In May I lost my dog. Her name was Sky, and I memorialized her in the blog post On Death. When I wrote that post, still fighting back tears the day she passed, Gatsby, the framework my site was built on, refused to start its development server on my machine. I wrote the post in neovim, pushed, and hoped Netlify would render it. It did, but the experience left a sour taste in my mouth. When I want to write, I don't want to have to deal with broken dependencies.
So I thought, fuck it, I'll write my own SSG. It can't be too hard.
I decided to model it on an SSG I'd used for a simple web site I made a few years back for my dad, Sergey. It's a wickedly simple SSG, that only has two features: html partials (includes) and markdown rendering. I decided, in my grief, to name it after Sky, my late dog. And I decided to write it in C.
After struggling for two weeks in C, I switched to C++ and reached feature parity with the C implementation in a day. I struggled to advance beyond the C implementation, paused for a few months, and restarted again two weeks ago, finally reaching completion.
This post is meant to catalog some of the lessons I learned from writing bluesky.
bluesky is a very simple static site generator, consisting of three basic features:
<bluesky-include>: a means of dropping another html file whole cloth right into the calling file. The included file is also parsed, so includes are recursive.
<bluesky-template>: the inverse of an include, essentially a calling file can have named blocks which are dropped in their corresponding named slots in a template file. The template file is identical to a non-templated file, except that it has
<bluesky-slot>tags for where a calling file should place its
<bluesky-markdown>: A tag which will look for all markdown files in a named directory, generate html using a template and the markdown for each of those files, and create an unordered list of links to those pages in the calling file.
Long after I was months into working on the bluesky templating system, I decided to google "write your own static site generator" and found a couple hits. They all had in common:
The nature of the SSG I wanted (the absurdly simple templating bluesky has now) required that I write my own engine, but that was a choice I made from aesthetic reasons. I wanted something like sergey, only my own, and better (if I recall, can't generate a list of links to markdown pages; though, I believe sergey has recursive templates).
But it doesn't have to be that way. There are an insane amount of templating engines that would be far easier to pop into a hand written SSG than to write your own. There's one in C++ I eyed a little forlornly, inja, which is a C++ implementation of the Python library jinja2, which I've used quite a lot. It has a turing complete templating engine, including for loops and if statements.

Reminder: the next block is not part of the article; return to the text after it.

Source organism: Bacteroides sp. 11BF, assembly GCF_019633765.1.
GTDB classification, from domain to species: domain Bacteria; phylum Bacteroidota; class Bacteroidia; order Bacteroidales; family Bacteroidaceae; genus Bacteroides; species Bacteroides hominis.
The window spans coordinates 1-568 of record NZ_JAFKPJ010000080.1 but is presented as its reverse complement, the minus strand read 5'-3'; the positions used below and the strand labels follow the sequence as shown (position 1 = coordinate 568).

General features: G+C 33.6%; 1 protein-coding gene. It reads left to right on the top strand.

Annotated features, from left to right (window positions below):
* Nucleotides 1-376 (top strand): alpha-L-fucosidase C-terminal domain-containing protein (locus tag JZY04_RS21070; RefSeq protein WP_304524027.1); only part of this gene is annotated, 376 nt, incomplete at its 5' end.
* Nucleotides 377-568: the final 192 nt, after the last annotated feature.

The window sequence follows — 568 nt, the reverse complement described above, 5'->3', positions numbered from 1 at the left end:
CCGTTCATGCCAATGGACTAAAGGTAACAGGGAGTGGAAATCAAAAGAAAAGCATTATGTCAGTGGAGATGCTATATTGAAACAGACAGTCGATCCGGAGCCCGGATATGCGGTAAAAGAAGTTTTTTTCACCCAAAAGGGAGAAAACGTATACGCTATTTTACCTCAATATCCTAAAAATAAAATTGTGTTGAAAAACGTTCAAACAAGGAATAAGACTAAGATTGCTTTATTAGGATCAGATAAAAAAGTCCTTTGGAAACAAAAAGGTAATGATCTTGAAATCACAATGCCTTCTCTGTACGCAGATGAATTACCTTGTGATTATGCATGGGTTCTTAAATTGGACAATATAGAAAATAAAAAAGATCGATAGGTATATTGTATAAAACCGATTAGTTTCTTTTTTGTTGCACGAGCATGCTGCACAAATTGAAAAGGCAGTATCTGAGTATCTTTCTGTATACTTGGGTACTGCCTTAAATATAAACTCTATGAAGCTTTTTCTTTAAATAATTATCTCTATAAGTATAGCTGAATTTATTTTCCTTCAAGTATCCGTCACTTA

So, if you really want to write your own templating engine, by all means, it's not impossible, it's just harder than you might think at first.
On that note, I have a few recommendations about writing a templating engine. First: do not try to be efficient.
My first implementation in C tried to be efficient. If I rendered a template once, I didn't want to render it again. If I loaded a file, I didn't want to load it again.
When I switched to C++ I decided that was stupid. Trying to make sure all the includes and templates were parsed first, then the pages themselves, was a bit of a chicken or the egg nightmare.
Because each file is dependent on an arbitrary number of other files, it is quite difficult to determine which files to parse first. You start on a file, recognize it requires a template, so you move to parse that. Then you recognize an include in the template, so now you have to parse the include. This sort of dependency chain is very hard to determine in situ, so its much better to just write a class that can determine its own dependencies and parse them on its own.
I also remembered that modern operating systems have file caching. When you open a file and load it into ram, it is cached by the OS so that subsequent reads of the same file will read from memory instead of disk, which means opening the same file multiple times will not be very expensive at all.
In the same vein, I still tried to keep some efficiency by making only one
rendering pass per file. The basic pass worked like this: loop through the
contents looking for
<bluesky-, my common opener. For each opener, identify
the tag, parse it, push the parsed text into a string stream.
What I found was that this became increasingly complex as I added tags. I only have 3 features but that required 5 tags. And once I added markdown parsing it became impossible.
Instead, I decided to start factoring stuff out, and the result is 3 passes on the same file. The files are never very large for my own site, so it's still incredibly performant. When I run the development server, if I touch any file in the directory, the entire site rerenders (this was a deliberate choice). The latency is unnoticeable.
Do yourself a favor, do multiple passes.
It also occurred to me at far too late a point that it was a bad idea to try to parse a Template as a Page. This is probably Object Orientation 101, but I like simple implementations that treat everything the same. However, even though a Template can contain the same tags as a Page, the nature of the parsing and use of the page is different, so trying to shoehorn them into the same class turned out to be a disaster. Once I split the Template functionality into its own class, it became much easier to write and use.
Actually, Templates in bluesky can't use the markdown tag, so they're not equivalent anyway. Though this now seems like an arbitrary limitation I am considering lifting. However, one thing I was not the biggest fan of was the idea of recursive templates. It's not possible on bluesky currently, but I'm hesitant to add that functionality.